Obamacare enrollment through the Health Insurance Exchanges was supposed to grow to 21 million last year according to the CBO estimate. At best, 11 million people are enrolled not 12.8 as claimed. Eighty-five percent of the enrollees receive subsidies.

President Obama’s goal is to have a single party payer in control, namely the government.

Secretary Burwell goes on to conclude;

“In closing, as the President said during the debate over the law, “we did not come to fear the future. We came here to shape it.”

It looks like President Obama is shaping the future in a way Americans did not anticipate or want.

The next big pre-election lie was President Obama’s lie admitting that Health Insurance Exchange premiums will go up 22% in 2017. He also said that the government would cover the premium increases for those receiving subsidies.

He did not discuss the government’s position on the increases in deductibles. Is President Obama also covering the deductible increases?

Where is President Obama getting the money? I think the money for the increased subsidies was built into the budget by telling the CBO that there were supposed to be 21 million enrollees in the Federal Health Insurance Exchanges. Only 10 million enrollees showed up.

The reason for these continuing lies is to calm the public. President Obama and Hillary Clinton want us to believe that Obamacare is good and is working well.

The obvious message of these lies is that the public should vote for Hillary Clinton to continue this good work.

 

https://youtu.be/ziVfvWO8oUE

This You Tube is an excellent summary of all the lies President Obama and the Obama administration have told the America public since the Affordable Care Act (Obamacare) was passed.

It is worth ten minutes of your time to review this deception.

This week he tried to dodge the responsibility for the Health Insurance Exchanges demise and also claimed he should not be blamed for the rise in premiums in the private group insurance market.

Of these major cities, the places with the largest increases in the unsubsidized second-lowest silver plan were Phoenix, AZ (up 145% from $207 to $507 per month for a 40-year-old non-smoker),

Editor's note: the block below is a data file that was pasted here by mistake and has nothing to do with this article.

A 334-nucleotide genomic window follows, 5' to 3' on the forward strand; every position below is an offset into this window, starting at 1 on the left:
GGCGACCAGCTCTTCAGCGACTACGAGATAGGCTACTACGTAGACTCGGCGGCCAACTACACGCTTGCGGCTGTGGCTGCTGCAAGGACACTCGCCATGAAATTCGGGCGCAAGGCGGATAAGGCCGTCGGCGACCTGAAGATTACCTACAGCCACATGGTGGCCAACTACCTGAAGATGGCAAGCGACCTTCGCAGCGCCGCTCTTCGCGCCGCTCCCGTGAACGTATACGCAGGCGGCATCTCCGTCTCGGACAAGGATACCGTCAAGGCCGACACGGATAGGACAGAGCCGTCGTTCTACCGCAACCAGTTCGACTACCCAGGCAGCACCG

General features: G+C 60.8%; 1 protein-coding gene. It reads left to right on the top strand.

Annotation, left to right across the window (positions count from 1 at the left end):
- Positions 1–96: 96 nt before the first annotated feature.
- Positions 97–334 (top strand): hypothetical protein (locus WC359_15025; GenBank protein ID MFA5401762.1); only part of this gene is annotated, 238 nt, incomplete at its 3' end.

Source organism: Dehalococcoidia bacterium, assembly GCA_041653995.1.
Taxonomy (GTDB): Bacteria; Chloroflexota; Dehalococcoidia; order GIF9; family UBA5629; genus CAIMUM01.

Three hundred dollars a month or $3,600 dollars a year is a lot of money for a person making between $40,000 and $50,000 per year.

 The premium increases in Birmingham, AL (up 71% from $288 to $492) and Oklahoma City, OK (up 67% from $295 to $493).

 “ Meanwhile, unsubsidized premiums for the second-lowest silver premiums will decrease in Indianapolis, IN (down -4% from $298 to $286 for a 40-year-old non-smoker), Cleveland, OH (down -2% from $234 to $229), and Providence, RI (down -1% from $263 to $261) and increase just 1% in Little Rock, AR (from $310 to $314).”

 In many states there isn’t any competition in healthcare insurance for consumers business.

“Marketplace insurer participation in states using Healthcare.gov in 2017 ranges from 1 company in Alabama, Alaska, Oklahoma, South Carolina, and Wyoming, to 15 companies in Wisconsin.”

Hillary Clinton bragged that healthcare reform was called Hillarycare long before it was called Obamacare.

I would not be very proud of that statement, if I were her.

I do not believe the American public is not going to be fooled again by progressive rhetoric and lies.

Obamacare is a disaster. I have described the disaster and its potential consequences for since its passage in 2010.

It has caused both the public and private healthcare markets to escalate insurance premiums to unaffordable levels for all Americans. The cost to the federal government is unsustainable.

The present awareness of the Obamacare disaster is the straw that is going to break the back of Hillary Clinton’s campaign.

All Americans deserve a better healthcare system than Obamacare.

My ideal medical saving account is the solution to the healthcare problem.

The opinions expressed in the blog “Repairing The Healthcare System” are, mine and mine alone.

 All Rights Reserved © 2006 – 2016 “Repairing The Healthcare System” Stanley Feld M.D.,FACP,MACE